Sunday, October 9, 2016

Chuck A. was the first abuser, starting when I was 12.

Coming to realize that my rage toward candidate and abuser Donald Trump is also rage at my parents' acquaintance Chuck A. (not an uncle and not the delightful and winning Chuck Law), who started grabbing me when I was 12.

I was horrified the first time Mr. A. came on to me, pawing me and trying to stick his hands into my dress. It was a big reception for a famous pianist, and as a special treat I was allowed to go. When I pushed him away ("Oh! Mr. A!  I'm Diggitt!") he went to my parents to tell them I was dressed like a tart and wearing too much makeup! (At 12? I loathed makeup!) He grumbled to one of my uncles, telling him I had asked for a drink and wouldn't leave him alone (uh, no, I could get my own Coke, thanks).

That was not the end of Chuck A. He tried it more times when I was a teenager. I sometimes babysat for his horrible children, and I decided to ask my dad if he'd come get me instead of having Chuck take me home at the end of the evening. I had heard some of the wives among my parents' friends talking about a divorced woman in the crowd. If Chuck gave her a ride home after a party, according to him she just crawled all over him (reported the other wives). I didn't understand the systemic nature of his creepy thinking, but just thought I could keep this horrible man off me if I didn't have to get into his car with him.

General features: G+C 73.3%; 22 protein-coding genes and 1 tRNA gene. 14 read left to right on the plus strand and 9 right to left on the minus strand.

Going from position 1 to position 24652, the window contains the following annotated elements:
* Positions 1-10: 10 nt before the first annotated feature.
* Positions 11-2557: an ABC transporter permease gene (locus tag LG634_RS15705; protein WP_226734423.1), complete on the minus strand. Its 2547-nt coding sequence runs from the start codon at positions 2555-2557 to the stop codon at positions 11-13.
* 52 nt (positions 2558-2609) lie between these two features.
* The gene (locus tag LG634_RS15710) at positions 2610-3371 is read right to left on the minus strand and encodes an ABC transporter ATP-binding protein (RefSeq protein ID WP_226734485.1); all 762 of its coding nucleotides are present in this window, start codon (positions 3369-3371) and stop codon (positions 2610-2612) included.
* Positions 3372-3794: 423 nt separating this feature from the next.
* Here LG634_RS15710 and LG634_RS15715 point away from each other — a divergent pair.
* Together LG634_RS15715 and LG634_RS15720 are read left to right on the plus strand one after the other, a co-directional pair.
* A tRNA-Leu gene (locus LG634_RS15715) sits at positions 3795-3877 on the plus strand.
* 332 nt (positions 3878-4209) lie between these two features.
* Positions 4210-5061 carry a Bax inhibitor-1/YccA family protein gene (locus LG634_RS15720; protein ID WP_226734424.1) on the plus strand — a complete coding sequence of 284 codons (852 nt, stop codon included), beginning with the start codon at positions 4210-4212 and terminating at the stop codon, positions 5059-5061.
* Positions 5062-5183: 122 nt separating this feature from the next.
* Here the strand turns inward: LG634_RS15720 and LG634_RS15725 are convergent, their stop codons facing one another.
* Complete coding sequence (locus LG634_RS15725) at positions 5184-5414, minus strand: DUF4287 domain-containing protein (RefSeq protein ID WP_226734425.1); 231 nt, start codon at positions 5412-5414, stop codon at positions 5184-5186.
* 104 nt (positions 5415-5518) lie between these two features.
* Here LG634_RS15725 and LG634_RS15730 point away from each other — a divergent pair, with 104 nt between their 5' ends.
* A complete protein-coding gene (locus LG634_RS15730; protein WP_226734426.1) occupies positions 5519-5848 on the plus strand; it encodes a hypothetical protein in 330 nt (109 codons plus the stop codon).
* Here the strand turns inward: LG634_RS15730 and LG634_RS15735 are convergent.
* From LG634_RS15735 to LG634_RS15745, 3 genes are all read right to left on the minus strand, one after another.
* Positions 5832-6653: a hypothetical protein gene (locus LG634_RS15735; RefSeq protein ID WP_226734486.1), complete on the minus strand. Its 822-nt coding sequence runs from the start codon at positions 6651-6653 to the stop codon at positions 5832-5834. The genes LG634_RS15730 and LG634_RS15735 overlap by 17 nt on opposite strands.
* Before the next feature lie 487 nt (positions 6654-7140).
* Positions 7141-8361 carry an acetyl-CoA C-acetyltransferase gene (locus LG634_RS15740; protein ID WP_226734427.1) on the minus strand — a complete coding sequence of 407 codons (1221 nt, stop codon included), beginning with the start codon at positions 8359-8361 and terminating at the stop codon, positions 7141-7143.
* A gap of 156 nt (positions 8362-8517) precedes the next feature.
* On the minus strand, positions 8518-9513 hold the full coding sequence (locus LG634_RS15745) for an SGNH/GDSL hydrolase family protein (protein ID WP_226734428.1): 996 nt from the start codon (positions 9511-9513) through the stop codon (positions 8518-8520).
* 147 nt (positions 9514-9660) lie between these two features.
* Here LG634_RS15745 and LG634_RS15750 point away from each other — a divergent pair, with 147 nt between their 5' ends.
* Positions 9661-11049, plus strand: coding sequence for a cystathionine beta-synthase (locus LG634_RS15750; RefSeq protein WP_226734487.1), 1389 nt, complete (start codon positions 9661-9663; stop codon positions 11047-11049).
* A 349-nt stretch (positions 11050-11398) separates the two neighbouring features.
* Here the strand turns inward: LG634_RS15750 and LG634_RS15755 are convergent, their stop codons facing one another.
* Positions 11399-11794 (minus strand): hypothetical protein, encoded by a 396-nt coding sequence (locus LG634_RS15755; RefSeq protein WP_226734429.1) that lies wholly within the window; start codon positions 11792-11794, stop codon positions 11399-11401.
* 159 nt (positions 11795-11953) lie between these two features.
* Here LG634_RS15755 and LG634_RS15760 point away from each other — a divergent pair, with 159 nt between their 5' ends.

Luckily, I knew this was not my fault. Chuck overplayed his hand first time 'round, telling my uncle (who believed him because he himself was enough of a drinker) that I'd tried to get a drink out of him. I knew I was not bringing this on myself. Lots of young women and girls believe that somehow, it's their fault.

Married at 21, I was divorced at 23. Chuck A. spread stories about how I was a wild thing who wouldn't leave men alone. He even--wait for it!--said this to my dad. (Really, that still stuns me.) Who knows why men do this? His wife, daughter, and mother-in-law were all ugly, charmless, and mean, with loud and unpleasant voices. But I don't think it was in reaction to them--it was just how he was. Chuck A. was hands-down the most unattractive man among my parents' friends.  Few young woman (i.e., none) would be tempted by him romantically or sexually.

An unpleasant complication was telling my mother about him. Chuck's wife was the closest-friend-since-forever of one of my mother's sisters....Mother said that my aunt would never, ever believe me, and probably another aunt wouldn't either, since her husband and Chuck A. were great buddies. Well, at least it wasn't my grandfather, was all I could think.  And my dad knew better.

So I've recognized Trump as a bully and an abuser, seeing him with these women whose smiles are forced: They have to do this.  A nice smile is no guarantee of anything, but have you noticed how rarely you see a Trump smile that is anything but triumphant or mean? I doubt that he can feel joy--or show it. Why would any but the most mendacious of women be attracted to what they can see in his face? For the young and ambitious, it's dues-paying at best. He's what our mothers wanted us to be too good for.

The moral of this story is: When they say to you, "If you don't, I will tell everybody you did," believe them.  But tell your mother, and know that a lawsuit might be down the road.

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